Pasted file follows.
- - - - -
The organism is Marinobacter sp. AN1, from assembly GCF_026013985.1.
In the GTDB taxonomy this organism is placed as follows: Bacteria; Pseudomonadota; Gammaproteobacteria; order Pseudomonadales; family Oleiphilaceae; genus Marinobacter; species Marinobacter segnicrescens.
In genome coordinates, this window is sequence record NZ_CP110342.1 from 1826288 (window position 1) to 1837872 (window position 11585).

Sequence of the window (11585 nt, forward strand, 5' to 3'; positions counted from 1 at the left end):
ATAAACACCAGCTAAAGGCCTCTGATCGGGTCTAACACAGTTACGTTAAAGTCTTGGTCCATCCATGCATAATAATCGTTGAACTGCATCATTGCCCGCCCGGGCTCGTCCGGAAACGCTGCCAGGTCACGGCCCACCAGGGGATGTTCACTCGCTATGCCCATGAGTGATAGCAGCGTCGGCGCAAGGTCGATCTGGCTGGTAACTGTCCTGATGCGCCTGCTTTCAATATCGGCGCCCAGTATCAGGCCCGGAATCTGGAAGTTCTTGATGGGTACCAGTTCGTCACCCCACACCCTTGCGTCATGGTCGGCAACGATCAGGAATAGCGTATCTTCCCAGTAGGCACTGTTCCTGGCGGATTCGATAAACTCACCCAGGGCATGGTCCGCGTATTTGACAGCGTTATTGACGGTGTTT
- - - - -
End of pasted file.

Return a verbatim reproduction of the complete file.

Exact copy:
The organism is Marinobacter sp. AN1, from assembly GCF_026013985.1.
In the GTDB taxonomy this organism is placed as follows: Bacteria; Pseudomonadota; Gammaproteobacteria; order Pseudomonadales; family Oleiphilaceae; genus Marinobacter; species Marinobacter segnicrescens.
In genome coordinates, this window is sequence record NZ_CP110342.1 from 1826288 (window position 1) to 1837872 (window position 11585).

Sequence of the window (11585 nt, forward strand, 5' to 3'; positions counted from 1 at the left end):
ATAAACACCAGCTAAAGGCCTCTGATCGGGTCTAACACAGTTACGTTAAAGTCTTGGTCCATCCATGCATAATAATCGTTGAACTGCATCATTGCCCGCCCGGGCTCGTCCGGAAACGCTGCCAGGTCACGGCCCACCAGGGGATGTTCACTCGCTATGCCCATGAGTGATAGCAGCGTCGGCGCAAGGTCGATCTGGCTGGTAACTGTCCTGATGCGCCTGCTTTCAATATCGGCGCCCAGTATCAGGCCCGGAATCTGGAAGTTCTTGATGGGTACCAGTTCGTCACCCCACACCCTTGCGTCATGGTCGGCAACGATCAGGAATAGCGTATCTTCCCAGTAGGCACTGTTCCTGGCGGATTCGATAAACTCACCCAGGGCATGGTCCGCGTATTTGACAGCGTTATTGACGGTGTTT